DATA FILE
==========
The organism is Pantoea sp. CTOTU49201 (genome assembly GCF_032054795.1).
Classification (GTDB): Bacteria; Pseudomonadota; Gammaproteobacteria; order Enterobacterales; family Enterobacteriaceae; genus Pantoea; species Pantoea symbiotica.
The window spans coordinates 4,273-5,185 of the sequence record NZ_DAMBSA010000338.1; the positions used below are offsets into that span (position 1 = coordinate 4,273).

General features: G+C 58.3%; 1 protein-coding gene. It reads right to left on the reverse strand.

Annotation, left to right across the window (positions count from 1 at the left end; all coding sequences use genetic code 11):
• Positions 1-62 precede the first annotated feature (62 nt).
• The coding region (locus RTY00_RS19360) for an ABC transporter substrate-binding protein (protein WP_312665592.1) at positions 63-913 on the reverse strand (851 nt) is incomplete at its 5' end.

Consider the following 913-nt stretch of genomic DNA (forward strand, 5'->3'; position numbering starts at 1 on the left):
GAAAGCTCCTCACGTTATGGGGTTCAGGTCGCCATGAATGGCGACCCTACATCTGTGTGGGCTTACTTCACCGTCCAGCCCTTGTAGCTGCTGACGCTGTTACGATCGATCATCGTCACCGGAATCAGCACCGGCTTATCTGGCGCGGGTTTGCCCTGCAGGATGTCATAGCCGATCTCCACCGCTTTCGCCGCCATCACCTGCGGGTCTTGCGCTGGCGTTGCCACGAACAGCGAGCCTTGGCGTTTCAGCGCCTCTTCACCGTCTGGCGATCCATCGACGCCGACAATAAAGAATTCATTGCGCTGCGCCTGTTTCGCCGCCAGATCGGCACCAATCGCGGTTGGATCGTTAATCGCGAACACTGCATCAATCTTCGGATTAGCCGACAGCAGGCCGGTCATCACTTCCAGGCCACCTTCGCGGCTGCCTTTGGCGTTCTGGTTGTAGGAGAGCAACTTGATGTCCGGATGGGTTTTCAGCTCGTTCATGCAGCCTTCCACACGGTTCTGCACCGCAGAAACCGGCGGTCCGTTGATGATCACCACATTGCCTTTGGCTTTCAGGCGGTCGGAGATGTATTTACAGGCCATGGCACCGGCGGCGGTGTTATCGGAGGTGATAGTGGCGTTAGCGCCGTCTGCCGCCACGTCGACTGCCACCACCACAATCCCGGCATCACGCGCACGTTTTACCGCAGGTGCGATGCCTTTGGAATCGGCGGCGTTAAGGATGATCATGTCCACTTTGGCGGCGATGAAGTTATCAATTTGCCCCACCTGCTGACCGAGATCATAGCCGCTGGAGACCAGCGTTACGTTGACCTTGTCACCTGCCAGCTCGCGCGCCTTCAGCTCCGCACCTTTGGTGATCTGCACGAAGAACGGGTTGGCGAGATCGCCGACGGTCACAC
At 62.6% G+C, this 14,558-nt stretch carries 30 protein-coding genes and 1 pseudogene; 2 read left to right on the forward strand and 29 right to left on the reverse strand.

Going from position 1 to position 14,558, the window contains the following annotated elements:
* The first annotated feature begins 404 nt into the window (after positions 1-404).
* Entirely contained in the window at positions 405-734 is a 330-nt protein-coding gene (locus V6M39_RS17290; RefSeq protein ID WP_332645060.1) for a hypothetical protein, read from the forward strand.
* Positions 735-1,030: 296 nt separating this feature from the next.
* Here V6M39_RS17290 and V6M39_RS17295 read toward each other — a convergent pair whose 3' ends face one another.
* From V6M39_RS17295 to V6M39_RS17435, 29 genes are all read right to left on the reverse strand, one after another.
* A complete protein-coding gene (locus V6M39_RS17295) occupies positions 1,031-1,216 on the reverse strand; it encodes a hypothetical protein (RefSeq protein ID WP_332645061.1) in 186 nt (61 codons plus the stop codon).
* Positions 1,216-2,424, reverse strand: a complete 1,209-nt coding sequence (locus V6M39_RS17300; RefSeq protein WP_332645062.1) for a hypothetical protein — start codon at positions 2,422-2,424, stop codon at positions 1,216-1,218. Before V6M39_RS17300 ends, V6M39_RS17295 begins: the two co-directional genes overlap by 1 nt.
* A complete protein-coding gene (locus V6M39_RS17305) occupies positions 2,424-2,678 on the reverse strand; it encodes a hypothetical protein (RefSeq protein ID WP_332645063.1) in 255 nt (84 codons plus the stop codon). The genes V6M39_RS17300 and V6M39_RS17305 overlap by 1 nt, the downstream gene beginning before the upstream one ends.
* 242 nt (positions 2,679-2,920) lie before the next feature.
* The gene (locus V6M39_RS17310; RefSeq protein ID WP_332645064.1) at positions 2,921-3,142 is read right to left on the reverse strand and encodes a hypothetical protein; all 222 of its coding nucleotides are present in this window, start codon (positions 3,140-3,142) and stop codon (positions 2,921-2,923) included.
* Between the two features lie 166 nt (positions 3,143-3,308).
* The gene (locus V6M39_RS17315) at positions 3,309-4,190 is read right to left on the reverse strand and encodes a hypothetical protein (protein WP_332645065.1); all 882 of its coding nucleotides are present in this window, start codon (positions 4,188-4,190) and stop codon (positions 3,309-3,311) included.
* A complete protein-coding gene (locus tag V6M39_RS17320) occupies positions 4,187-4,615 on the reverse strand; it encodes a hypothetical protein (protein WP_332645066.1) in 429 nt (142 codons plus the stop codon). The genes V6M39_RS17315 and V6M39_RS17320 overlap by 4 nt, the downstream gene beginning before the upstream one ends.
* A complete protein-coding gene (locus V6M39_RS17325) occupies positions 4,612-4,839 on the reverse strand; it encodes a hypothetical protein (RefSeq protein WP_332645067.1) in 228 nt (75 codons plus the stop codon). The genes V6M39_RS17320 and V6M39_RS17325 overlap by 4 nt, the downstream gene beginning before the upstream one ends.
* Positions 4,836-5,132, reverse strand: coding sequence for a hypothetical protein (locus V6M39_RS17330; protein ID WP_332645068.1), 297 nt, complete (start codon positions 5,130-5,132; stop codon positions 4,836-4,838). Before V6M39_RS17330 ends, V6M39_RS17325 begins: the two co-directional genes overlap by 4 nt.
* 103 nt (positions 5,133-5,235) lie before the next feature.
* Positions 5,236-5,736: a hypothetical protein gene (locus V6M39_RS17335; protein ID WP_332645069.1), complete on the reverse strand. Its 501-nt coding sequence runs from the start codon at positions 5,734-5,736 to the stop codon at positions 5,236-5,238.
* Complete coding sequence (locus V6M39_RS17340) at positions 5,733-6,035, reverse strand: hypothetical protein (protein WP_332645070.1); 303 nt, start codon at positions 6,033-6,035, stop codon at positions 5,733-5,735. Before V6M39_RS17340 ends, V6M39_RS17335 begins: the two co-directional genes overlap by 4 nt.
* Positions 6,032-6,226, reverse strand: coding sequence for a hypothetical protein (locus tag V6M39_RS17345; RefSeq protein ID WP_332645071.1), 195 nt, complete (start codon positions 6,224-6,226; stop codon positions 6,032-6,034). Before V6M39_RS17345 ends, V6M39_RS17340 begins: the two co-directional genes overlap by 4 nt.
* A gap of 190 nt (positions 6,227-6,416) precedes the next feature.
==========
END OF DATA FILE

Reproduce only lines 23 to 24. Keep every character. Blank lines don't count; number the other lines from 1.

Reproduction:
* The gene (locus V6M39_RS17315) at positions 3,309-4,190 is read right to left on the reverse strand and encodes a hypothetical protein (protein WP_332645065.1); all 882 of its coding nucleotides are present in this window, start codon (positions 4,188-4,190) and stop codon (positions 3,309-3,311) included.
* A complete protein-coding gene (locus tag V6M39_RS17320) occupies positions 4,187-4,615 on the reverse strand; it encodes a hypothetical protein (protein WP_332645066.1) in 429 nt (142 codons plus the stop codon). The genes V6M39_RS17315 and V6M39_RS17320 overlap by 4 nt, the downstream gene beginning before the upstream one ends.